The ride itself seems a bit strange, only up close it can really convince. The Wicker Man itself is an impressive structure and looks surprisingly good with the artificial fires. The real fires on the shoulders of the sculpture on the other hand were stopped shortly after the premiere – you can guess why. The queue leads you next to the Wicker Man on a hill from which you have a wonderful view of the hustle and bustle underneath you. In a very fast rhythm, train after train is climbing the two-stage lift hill, which reminds a little bit of old Rct times, because it is first steep and then a bit flatter. In reverse order, the way leads us down the hill. I really appreciate the ingenious solution of the lift, as this solution provides an ideally accessible engine house. I also found the guidance of the chain for the first part of the lift personally quite exciting. Anyway, after some stairs we can hand in our bag. Actually Merlin-typical, but here in the park it is a return to old traditions. It was somehow silly that this system was removed everywhere else in the park. After a short holding room, a pre-show room follows, in which it is revealed to us in a very effective way, that we should be sacrificed right away. Of course, we are not averse to all this and soon we take a seat in the provided train.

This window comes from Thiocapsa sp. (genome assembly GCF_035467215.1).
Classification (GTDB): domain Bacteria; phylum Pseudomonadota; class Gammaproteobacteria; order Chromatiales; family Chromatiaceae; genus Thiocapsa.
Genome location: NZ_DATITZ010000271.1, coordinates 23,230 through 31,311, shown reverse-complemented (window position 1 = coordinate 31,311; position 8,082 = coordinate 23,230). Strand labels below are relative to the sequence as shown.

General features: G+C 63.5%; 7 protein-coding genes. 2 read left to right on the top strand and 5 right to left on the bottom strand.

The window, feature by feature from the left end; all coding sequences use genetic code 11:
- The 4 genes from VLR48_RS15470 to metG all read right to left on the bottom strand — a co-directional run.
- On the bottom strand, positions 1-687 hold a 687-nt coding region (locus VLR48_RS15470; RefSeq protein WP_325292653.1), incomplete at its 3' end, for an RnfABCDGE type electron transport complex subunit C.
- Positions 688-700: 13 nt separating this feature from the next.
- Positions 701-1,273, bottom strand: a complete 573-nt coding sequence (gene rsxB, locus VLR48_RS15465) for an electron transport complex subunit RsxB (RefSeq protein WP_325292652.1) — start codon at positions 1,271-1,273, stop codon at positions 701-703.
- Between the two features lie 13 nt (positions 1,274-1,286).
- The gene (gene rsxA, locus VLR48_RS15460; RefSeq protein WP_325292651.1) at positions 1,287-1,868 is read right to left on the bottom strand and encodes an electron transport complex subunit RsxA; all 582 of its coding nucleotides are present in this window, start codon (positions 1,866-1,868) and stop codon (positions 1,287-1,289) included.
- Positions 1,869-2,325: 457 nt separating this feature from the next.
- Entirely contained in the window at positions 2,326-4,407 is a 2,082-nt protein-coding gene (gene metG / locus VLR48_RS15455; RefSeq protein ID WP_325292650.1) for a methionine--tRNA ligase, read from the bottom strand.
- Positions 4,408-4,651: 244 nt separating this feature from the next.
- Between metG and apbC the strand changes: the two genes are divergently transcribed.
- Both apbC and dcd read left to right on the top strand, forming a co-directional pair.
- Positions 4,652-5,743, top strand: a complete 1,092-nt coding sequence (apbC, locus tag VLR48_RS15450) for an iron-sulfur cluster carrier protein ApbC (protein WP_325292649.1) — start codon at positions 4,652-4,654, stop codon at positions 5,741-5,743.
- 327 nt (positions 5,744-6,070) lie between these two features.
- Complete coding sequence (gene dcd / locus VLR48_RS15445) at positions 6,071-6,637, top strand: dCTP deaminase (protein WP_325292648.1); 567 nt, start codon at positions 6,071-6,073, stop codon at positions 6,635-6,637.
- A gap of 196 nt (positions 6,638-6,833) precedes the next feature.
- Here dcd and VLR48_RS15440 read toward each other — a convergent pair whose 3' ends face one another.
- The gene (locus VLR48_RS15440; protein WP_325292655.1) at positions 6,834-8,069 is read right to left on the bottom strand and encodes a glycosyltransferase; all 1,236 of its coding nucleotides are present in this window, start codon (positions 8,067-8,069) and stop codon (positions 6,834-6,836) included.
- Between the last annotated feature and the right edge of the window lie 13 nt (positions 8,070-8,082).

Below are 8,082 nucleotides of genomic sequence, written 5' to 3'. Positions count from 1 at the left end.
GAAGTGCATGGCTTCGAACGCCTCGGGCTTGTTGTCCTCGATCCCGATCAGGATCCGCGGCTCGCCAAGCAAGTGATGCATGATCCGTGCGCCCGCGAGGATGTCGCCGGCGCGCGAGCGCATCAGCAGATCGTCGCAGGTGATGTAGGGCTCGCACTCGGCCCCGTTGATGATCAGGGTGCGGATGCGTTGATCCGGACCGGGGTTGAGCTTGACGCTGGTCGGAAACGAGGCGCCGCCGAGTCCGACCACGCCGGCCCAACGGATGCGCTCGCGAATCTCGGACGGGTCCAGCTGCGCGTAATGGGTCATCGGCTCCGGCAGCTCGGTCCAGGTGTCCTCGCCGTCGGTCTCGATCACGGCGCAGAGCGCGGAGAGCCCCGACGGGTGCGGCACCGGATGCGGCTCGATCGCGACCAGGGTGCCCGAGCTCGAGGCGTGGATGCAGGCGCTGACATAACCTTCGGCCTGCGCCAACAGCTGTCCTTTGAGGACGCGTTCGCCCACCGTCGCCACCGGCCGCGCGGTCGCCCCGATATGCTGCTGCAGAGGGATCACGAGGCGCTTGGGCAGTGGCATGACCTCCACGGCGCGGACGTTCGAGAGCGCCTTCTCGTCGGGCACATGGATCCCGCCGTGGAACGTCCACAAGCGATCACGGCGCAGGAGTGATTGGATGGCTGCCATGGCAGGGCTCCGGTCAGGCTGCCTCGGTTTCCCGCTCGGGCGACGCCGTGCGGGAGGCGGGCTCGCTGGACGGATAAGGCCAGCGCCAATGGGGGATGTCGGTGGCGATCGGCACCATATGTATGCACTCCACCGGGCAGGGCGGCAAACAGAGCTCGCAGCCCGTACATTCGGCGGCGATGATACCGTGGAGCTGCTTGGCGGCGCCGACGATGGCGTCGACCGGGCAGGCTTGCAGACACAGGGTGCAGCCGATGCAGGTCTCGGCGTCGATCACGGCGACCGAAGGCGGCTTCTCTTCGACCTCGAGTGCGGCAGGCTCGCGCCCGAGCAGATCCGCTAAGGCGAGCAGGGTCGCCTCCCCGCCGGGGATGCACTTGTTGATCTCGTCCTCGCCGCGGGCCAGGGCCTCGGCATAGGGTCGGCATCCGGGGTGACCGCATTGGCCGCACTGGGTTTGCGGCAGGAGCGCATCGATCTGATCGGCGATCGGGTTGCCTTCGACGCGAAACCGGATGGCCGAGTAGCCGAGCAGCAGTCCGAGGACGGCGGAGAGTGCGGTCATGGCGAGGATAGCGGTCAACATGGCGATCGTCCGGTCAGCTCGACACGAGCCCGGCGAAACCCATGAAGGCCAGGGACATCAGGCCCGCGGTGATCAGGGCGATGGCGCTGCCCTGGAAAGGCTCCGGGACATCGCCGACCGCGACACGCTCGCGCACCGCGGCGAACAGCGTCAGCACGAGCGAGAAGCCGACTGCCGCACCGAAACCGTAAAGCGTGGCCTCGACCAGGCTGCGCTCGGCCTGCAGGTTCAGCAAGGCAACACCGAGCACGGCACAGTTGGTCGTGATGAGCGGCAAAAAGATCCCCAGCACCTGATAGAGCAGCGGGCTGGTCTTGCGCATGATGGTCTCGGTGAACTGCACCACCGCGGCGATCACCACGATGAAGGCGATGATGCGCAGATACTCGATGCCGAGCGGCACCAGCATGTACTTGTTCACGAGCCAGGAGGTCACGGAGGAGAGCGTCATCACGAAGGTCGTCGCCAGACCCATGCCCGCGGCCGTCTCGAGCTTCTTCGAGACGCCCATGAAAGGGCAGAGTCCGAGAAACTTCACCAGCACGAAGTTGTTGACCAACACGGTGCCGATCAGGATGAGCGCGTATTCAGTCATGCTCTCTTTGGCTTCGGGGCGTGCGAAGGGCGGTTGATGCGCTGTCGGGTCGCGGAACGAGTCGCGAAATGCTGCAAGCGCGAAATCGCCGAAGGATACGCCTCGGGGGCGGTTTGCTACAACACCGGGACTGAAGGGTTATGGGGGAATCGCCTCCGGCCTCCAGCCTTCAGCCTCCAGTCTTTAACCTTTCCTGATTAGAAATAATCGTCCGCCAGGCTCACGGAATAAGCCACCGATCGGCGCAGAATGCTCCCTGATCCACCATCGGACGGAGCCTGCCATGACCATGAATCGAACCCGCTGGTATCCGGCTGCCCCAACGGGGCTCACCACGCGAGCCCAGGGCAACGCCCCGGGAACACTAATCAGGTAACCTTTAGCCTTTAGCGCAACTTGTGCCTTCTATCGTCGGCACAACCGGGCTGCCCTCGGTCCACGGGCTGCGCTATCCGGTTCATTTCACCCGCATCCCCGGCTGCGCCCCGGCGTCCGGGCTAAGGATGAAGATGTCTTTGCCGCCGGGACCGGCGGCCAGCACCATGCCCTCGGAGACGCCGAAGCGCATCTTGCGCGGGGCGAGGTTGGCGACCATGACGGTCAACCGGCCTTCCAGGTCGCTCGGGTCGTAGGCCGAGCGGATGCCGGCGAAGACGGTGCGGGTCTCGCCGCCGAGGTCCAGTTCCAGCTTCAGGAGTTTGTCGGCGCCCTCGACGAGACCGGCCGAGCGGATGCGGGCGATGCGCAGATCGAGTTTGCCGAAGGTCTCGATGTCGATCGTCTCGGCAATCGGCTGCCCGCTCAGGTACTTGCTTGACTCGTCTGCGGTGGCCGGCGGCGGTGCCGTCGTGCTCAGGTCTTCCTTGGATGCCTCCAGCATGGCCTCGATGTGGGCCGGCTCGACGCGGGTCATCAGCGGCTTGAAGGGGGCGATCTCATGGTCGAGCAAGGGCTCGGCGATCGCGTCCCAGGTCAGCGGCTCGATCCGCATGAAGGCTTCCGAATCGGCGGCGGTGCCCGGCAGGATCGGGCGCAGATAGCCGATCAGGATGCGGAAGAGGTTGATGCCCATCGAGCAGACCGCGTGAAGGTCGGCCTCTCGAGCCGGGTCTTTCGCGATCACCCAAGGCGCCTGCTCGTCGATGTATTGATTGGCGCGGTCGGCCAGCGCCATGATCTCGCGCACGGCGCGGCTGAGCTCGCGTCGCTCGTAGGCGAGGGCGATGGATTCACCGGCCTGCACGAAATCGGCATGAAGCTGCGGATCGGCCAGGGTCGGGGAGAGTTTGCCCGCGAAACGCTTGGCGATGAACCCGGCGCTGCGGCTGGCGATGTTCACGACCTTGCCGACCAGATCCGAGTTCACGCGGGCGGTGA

We leave the station of Wicker Man in a right turn, which promptly becomes steeper and steeper. In the perpendicular to the station line we change direction and throw ourselves into our fellow passenger or into the side wall of the car. Parallel to the station, we then reach the lift hill of the complex that first takes us up a little steeper and then a little less steep. At the top we turn immediately into a tunnel. In a left helix we gain a little bit of speed before a sudden descent skillfully lifts us out of our seats. Back in the daytime, we thresh through a valley, only to dive into another tunnel shortly afterwards. During this dive we board over an unmatched airtime hill, whereupon all contact with the seat is interrupted at first. This is followed by a very steep drop that leads to the right and to the valley to the left. With 70 km/h we cross the Wicker Man for the first time and immediately climb a hill. In the following turn we race around a part of the queue before we approach the detonator with small airtime hops. Following the valley after the second passage, we climb another hill in two stages, where we could at least theoretically take a short breather. But instead of a neatly inclined right turn, another highlight of the layout awaits us, after which we mercilessly snuggle up to the left side of the train. Oh, lateral forces are something nice. Just before we know it we drop down the last big hill of the layout into the valley. Here we cross the Wicker Man a third time and get moistened with steam. In another right/left turn combination we climb the hill once more, whereupon we find ourselves immediately in the braking section of the layout after a short straight line. This is followed by the maintenance house of the ride, where many park guests now prepare for the free fall. Th13teen probably disturbs a lot of people.if you asked yourself “What’s in the shed?” the answer is quite simple: Nothing.